Adjusting to a New Reality: Higher, Potentially Positive, Real Fed Funds

The Core Consumer Price Index (CPI) moved higher with the November print from 1.91% year-over-year to 2.02% year-over-year, jumping 0.11% in one month. For reference, core inflation is most often calculated by taking the CPI and excluding certain items from the index, usually energy and food products.  From a significance perspective, it has been three years since core CPI was in excess of 2%. With that in mind, let’s pause for a moment and consider notable macroeconomic drivers during the past three years:  falling oil prices, the rising U.S. dollar, and global economic volatility. Throughout all these macroeconomic events core CPI has been resilient, moving up from a low of 1.57% in February 2014. Domestic demand, led by tighter labor markets and a robust housing market, have acted as the key drivers for increasing core CPI. And as we move forward, tighter labor markets will likely sustain inflation at a higher level over the next few years.

As I’ve written about for the past couple of months, inflation on a year-over-year basis is now shedding the very low inflation from a year ago. Headline CPI moved higher from 0.17% year-over-year to 0.50% year-over-year. This astounding one month volatility will likely continue over the next couple of months moving overall CPI an additional 1.0% higher to around 1.50% year-over-year. I view this three month volatility to be a catch-up phase bringing headline CPI more in line with a longer term trend. With any move higher in oil prices over the course of 2016, headline inflation, which does include energy and food products, could end the year over 2%.

Regarding the Federal Reserve’s (Fed) preferred measure of inflation,  the core Personal Consumption Expenditures (PCE) price index has been on a lower track but will likely move up to its 10-month trend rate of 1.5% annualized from the current 1.3% year-over-year rate in the near future. One way to look at The Fed’s monetary policy conditions is to examine the so called “real fed funds rate”, which is fed funds minus inflation. Over the past seven years the Fed has kept fed funds well below core PCE, providing substantial stimulus for the economy. During this time period, real fed funds has averaged -1.36% providing very attractive borrowing rates for companies, consumers, and governments. Using November inflation, real fed funds is currently -0.98% today.

If the Fed were to move fed funds higher, only to match inflation, actual monetary policy would not be any tighter at all. So, if as I anticipate, core PCE moves higher by about 0.5% in 2016, the Fed in an effort to normalize real fed funds higher, and less negative, will need to raise fed funds in excess of 0.5%. Indeed the median of Fed member expectations is four 0.25% hikes throughout 2016, totaling a 1% increase.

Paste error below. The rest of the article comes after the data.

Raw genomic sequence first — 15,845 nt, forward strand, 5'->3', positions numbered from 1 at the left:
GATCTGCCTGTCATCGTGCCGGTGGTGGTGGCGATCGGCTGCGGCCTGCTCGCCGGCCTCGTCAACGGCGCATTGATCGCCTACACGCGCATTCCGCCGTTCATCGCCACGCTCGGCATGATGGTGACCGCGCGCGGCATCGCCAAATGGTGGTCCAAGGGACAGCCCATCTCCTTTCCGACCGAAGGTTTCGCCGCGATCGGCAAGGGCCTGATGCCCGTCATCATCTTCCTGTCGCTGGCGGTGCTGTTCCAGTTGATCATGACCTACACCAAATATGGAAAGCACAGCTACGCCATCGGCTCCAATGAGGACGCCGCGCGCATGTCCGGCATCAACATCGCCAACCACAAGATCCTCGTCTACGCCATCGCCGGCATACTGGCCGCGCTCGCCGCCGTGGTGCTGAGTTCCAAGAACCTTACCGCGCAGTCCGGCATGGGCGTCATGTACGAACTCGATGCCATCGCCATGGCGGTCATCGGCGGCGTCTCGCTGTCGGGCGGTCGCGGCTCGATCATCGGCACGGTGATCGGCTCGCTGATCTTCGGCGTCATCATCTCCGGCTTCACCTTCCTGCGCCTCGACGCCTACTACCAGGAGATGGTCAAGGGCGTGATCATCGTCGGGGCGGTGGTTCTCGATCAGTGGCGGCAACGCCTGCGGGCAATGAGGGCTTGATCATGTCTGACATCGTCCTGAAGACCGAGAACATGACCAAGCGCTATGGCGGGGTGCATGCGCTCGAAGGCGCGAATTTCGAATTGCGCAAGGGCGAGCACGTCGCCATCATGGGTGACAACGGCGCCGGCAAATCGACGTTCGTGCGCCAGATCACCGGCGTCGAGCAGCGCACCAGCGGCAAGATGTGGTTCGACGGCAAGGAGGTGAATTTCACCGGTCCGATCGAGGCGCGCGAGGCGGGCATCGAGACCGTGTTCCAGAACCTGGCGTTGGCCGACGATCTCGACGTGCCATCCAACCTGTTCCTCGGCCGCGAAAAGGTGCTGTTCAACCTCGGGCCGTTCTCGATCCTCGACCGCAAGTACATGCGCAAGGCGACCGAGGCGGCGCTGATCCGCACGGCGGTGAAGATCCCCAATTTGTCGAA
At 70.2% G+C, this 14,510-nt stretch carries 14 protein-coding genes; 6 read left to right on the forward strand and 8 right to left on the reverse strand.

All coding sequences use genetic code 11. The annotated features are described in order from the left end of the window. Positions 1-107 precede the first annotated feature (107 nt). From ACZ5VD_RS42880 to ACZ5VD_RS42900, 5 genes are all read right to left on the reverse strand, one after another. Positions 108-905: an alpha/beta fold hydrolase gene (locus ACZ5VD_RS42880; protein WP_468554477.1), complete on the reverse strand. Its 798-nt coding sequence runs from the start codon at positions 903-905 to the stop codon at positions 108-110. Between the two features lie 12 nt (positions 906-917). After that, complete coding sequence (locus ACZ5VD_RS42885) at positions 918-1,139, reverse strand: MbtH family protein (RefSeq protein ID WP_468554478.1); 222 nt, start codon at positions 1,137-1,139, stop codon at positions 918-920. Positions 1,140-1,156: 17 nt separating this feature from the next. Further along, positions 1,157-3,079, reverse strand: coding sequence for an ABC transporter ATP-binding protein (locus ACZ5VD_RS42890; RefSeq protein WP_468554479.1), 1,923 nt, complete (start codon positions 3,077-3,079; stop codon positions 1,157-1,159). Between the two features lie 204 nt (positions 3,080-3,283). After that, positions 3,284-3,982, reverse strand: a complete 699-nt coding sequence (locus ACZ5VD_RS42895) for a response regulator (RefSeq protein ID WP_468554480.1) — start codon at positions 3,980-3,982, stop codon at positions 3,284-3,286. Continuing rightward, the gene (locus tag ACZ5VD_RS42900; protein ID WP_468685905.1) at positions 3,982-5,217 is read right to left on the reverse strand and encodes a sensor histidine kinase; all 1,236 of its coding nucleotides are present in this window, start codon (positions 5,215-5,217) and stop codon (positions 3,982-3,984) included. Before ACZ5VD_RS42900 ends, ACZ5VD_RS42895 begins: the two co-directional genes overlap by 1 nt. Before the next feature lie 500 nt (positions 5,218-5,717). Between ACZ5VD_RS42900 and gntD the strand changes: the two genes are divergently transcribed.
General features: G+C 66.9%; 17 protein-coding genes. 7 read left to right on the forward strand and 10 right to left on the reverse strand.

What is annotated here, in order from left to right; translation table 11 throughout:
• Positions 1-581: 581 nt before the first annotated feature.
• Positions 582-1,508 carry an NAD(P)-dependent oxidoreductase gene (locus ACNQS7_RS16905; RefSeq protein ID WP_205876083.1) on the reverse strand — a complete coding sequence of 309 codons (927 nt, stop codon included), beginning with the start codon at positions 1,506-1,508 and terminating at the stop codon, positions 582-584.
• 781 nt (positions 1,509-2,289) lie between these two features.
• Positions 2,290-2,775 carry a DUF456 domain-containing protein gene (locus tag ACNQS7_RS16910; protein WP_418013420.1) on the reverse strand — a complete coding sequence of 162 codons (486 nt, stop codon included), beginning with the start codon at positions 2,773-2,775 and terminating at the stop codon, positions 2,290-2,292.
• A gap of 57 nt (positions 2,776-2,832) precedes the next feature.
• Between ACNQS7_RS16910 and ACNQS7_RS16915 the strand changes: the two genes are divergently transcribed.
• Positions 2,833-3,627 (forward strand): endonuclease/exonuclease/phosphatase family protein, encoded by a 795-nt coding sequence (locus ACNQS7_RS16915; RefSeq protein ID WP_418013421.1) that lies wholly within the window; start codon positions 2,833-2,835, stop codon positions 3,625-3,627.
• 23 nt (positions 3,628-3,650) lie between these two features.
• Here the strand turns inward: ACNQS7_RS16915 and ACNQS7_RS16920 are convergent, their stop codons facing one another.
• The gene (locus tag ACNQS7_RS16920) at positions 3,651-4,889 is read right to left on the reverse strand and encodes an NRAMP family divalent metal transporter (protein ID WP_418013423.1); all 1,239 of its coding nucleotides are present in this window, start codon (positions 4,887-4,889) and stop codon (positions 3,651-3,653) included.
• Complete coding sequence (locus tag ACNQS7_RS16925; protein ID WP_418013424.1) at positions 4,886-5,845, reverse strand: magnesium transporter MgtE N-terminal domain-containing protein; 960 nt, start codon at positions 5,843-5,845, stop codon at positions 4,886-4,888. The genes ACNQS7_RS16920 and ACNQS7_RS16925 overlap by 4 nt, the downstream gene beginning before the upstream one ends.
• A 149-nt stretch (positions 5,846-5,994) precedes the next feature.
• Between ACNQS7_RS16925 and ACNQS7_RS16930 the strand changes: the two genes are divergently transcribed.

As real fed funds moves higher, expect market interest rates to move higher. Unfortunately, asset prices supported by exceedingly low real fed funds will now need to adjust to a new reality of higher, and maybe at some point positive, real fed funds.

Follow Principal Global Investors on LinkedIn


The information in this article has been derived from sources believed to be accurate as of January 2016. Information derived from sources other than Principal Global Investors or its affiliates is believed to be reliable; however, we do not independently verify or guarantee its accuracy or validity.

The information in this article contains general information only on investment matters and should not be considered as a comprehensive statement on any matter and should not be relied upon as such. The general information it contains does not take account of any investor’s investment objectives, particular needs or financial situation, nor should it be relied upon in any way as a forecast or guarantee of future events regarding a particular investment or the markets in general. All expressions of opinion and predictions in this document are subject to change without notice.

Subject to any contrary provisions of applicable law, no company in the Principal Financial Group nor any of their employees or directors gives any warranty of reliability or accuracy nor accepts any responsibility arising in any other way (including by reason of negligence) for errors or omissions in this article. Any reference to a specific investment or security does not constitute a recommendation to buy, sell, or hold such investment or security, nor an indication that Principal Global Investors or its affiliates has recommended a specific security for any client account.

Third party content, such as comments to this blog, is not reviewed by Principal Global Investors before it is displayed, although we may remove, alter, edit or adapt any such comments.  Principal Global Investors does not endorse, authorize, or sponsor any third party content.  Links contained in some blog posts may take you to third-party sites and Principal Global Investors makes no guarantees to the accuracy of the information provided.

Investing involves risk, including possible loss of principal. Equity investments involve greater risk, including higher volatility, than fixed-income investments. Fixed-income investments are subject to interest rate risk; as interest rates rise their value will decline

Principal Funds, Inc. is distributed by Principal Funds Distributor, Inc.